How to afford a Ferrari ... or anything?

中文版 This article is inspired by Afford Anything

Say you want a Ferrari or you want to live in Maui for a year. No, there aren't "do these three things and you can afford it", but maybe with some planning, you can actually afford it in your life.

How many ping-pong balls can fit into a Boeing 747?

When I was preparing for interviews for becoming a product manager, I encountered this classic question.

The point of this brain teaser isn't to get a correct answer from you, but for you to demonstrate your problem solving skills, and I believe it's crucial to answer how to afford a Ferrari.

Let's start with the obvious: the number of balls = volume of a 747 / volume of one ping-pong ball. OK, the problem just gets a little easier, now you just need to estimate the volume of a 747, and the volume of a ping pong ball.

I will assume that the 747's length is around 75m, excluding the head and the tail, let's say 60m. 747 can seat 10 people each row, including two aisles will be 12 people's width, around 12*40cm. Let's round it to 5m diameter. The volume will then be 375 pi cubic meters.

Ping pong ball: around 40mm diameter so 0.00005 pi cubic meters.

The answer will then be 375/0.00005 = 7.5 million ping-pong balls.

You might ask "How to estimate the size of 747 and a ping-pong ball?" First of all, you can just estimate it, the answer itself isn't important. Second of all, we are not in an interview right now, google the volume of each and get the answer, and you can do it too.

So how to afford a Ferrari?

After a quick search, I found this used Ferrari with decent mileage and price. It is 150k. Sounds pretty expensive, but how do you afford it?

First, calculate how much you earn each year and how much you have saved. Now, it doesn't make sense to use spend all of your savings on a Ferrari, right?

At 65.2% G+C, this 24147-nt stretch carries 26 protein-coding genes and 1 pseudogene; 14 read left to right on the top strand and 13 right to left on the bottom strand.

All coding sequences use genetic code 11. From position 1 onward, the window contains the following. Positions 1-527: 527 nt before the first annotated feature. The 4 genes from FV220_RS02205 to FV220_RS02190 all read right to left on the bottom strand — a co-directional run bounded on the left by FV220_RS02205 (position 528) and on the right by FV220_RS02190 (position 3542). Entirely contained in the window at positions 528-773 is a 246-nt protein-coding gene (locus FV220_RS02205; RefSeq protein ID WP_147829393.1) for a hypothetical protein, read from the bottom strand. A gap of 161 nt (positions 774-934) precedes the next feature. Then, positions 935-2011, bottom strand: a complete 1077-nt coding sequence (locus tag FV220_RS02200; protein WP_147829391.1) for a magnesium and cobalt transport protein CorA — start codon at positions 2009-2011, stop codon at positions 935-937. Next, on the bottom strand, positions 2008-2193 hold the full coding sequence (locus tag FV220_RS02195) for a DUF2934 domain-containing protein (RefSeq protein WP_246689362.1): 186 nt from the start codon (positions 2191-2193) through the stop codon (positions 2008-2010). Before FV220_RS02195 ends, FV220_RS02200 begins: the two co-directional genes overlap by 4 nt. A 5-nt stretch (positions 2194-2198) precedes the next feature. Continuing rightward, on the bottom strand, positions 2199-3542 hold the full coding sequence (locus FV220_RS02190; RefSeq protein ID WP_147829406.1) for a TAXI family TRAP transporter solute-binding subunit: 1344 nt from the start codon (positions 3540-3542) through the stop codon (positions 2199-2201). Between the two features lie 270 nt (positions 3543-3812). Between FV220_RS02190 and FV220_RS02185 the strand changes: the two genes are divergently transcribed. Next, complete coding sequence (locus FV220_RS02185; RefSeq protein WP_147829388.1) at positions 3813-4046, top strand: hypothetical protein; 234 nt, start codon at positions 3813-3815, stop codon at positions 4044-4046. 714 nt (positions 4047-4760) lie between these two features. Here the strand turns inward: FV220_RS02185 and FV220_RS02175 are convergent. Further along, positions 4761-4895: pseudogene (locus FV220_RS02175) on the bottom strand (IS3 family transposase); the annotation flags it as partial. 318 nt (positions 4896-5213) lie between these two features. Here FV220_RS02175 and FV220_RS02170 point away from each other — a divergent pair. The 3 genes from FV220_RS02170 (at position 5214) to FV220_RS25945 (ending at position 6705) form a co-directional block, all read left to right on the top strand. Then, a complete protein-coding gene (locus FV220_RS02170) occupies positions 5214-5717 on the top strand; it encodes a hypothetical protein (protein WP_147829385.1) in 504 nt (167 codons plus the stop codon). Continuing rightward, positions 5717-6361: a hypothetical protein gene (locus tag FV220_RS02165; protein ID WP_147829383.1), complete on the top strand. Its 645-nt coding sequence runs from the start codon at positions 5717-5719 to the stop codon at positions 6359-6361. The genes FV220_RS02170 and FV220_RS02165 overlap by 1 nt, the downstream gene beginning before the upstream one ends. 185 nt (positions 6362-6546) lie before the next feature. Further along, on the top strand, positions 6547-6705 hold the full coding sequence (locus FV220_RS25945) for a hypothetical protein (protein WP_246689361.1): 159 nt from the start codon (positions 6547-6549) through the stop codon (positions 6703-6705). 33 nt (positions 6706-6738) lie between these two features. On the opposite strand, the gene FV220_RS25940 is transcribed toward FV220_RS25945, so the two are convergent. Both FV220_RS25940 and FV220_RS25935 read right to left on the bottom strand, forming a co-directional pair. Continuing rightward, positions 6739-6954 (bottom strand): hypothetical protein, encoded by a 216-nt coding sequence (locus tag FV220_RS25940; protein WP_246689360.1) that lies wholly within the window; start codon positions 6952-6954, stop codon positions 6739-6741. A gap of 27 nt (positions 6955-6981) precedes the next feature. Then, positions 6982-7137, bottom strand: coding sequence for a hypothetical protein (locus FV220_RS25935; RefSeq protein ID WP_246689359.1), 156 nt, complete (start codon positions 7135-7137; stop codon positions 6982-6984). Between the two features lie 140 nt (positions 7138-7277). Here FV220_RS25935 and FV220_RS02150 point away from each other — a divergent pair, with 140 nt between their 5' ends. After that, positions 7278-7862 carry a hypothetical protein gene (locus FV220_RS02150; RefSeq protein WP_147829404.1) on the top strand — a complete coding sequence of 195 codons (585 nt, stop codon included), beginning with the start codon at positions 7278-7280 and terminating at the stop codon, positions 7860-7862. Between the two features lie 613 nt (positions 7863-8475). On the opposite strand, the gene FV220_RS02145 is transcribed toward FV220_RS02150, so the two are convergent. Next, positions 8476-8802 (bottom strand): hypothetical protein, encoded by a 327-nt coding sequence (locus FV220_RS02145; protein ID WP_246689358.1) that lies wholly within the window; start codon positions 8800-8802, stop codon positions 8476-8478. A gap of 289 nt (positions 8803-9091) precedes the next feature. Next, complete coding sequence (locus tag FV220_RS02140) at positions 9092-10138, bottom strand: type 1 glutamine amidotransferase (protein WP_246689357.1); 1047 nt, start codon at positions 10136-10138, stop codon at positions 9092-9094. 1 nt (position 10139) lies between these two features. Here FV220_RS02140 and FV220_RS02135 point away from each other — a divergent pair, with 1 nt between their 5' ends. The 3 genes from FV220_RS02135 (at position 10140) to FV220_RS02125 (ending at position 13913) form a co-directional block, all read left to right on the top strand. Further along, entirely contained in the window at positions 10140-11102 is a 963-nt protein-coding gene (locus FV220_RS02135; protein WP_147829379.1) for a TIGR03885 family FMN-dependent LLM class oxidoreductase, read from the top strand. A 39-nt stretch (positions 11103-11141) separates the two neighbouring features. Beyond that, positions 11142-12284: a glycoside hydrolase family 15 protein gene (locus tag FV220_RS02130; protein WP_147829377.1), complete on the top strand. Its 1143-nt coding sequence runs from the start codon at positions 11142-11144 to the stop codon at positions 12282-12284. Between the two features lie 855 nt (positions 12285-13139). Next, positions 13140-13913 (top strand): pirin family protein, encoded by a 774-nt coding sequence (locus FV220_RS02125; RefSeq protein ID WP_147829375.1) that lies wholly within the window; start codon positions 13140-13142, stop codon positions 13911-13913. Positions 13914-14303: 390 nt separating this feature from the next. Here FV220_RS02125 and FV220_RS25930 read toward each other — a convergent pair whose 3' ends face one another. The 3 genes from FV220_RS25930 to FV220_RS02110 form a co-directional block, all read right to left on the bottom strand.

You can afford it if you are rich (enough)

If you are rich, obviously you can afford it, but how rich? If you are Bezos and spend less than 1% of your wealth to get a Ferrari, it would of course make sense.

How about 5%? 10%? 20%? It depends on the person, but given that Ferrari hold their value, I will say 15% for me.

Now let's use what we learned in the ping-pong ball problem, and do some simple math to see how much we need: 150k / 15% = 1 million. It's a lot, but you can probably do it before retirement if you are doing it right.

Related: Income Tax 101: How to Calculate

See? It isn't that hard and it's not just a daydream.

You can also afford it if you really want it

Assuming you are a car guy, and you have been wanting a Ferrari since 10. You think that owning a Ferrari is your ultimate goal in your life and you don't care if you live in a cheap place or you can't eat out now and then.

If that is the case, then say you spend 50% of your wealth on it with a 20% down loan, you just need 150k * 20% / 50% = 60k.

Now that looks much easier, right? Maybe 60k doesn't sound enough for you, but you can easily tweak the numbers.

What do you want to afford in your life?

A Ferrari might not be your dream, but something must be. It can be an international trip, a nice house, or even a huge donation to a charity you care about.

Make a bucket list of things/experiences you want to afford, do the maths, and categorize them by how much you need to have to afford it.  For example 1 million for a nice car, and 10 million for a fancy house, and 100 million to be a board member of a museum cuz why not ;)

Now we have our goals, in the next article we are going to talk about how to make them more feasible than they sound like.

Minwei Xu

Minwei Xu

Software Engineer at Facebook and Indianapolis Real Estate Investor
Bay Area, CA